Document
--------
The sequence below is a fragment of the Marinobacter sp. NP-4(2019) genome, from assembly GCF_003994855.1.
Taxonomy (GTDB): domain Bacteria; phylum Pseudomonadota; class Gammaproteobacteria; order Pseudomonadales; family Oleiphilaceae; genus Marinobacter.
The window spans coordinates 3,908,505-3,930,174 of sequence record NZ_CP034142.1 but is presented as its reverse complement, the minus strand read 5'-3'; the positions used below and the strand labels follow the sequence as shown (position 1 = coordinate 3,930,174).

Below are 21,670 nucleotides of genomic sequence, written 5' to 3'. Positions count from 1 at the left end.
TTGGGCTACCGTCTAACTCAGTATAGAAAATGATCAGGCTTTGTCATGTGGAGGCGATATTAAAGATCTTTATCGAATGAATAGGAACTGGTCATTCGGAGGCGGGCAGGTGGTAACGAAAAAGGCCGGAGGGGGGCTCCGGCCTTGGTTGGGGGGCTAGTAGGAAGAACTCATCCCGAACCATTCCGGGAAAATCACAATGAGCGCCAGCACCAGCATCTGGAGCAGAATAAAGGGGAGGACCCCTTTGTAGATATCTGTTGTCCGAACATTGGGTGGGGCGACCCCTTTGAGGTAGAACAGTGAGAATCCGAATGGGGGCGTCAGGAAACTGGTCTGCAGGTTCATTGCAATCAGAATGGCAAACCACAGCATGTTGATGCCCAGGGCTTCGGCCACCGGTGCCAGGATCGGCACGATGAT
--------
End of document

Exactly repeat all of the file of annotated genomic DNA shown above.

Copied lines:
The sequence below is a fragment of the Marinobacter sp. NP-4(2019) genome, from assembly GCF_003994855.1.
Taxonomy (GTDB): domain Bacteria; phylum Pseudomonadota; class Gammaproteobacteria; order Pseudomonadales; family Oleiphilaceae; genus Marinobacter.
The window spans coordinates 3,908,505-3,930,174 of sequence record NZ_CP034142.1 but is presented as its reverse complement, the minus strand read 5'-3'; the positions used below and the strand labels follow the sequence as shown (position 1 = coordinate 3,930,174).

Below are 21,670 nucleotides of genomic sequence, written 5' to 3'. Positions count from 1 at the left end.
TTGGGCTACCGTCTAACTCAGTATAGAAAATGATCAGGCTTTGTCATGTGGAGGCGATATTAAAGATCTTTATCGAATGAATAGGAACTGGTCATTCGGAGGCGGGCAGGTGGTAACGAAAAAGGCCGGAGGGGGGCTCCGGCCTTGGTTGGGGGGCTAGTAGGAAGAACTCATCCCGAACCATTCCGGGAAAATCACAATGAGCGCCAGCACCAGCATCTGGAGCAGAATAAAGGGGAGGACCCCTTTGTAGATATCTGTTGTCCGAACATTGGGTGGGGCGACCCCTTTGAGGTAGAACAGTGAGAATCCGAATGGGGGCGTCAGGAAACTGGTCTGCAGGTTCATTGCAATCAGAATGGCAAACCACAGCATGTTGATGCCCAGGGCTTCGGCCACCGGTGCCAGGATCGGCACGATGAT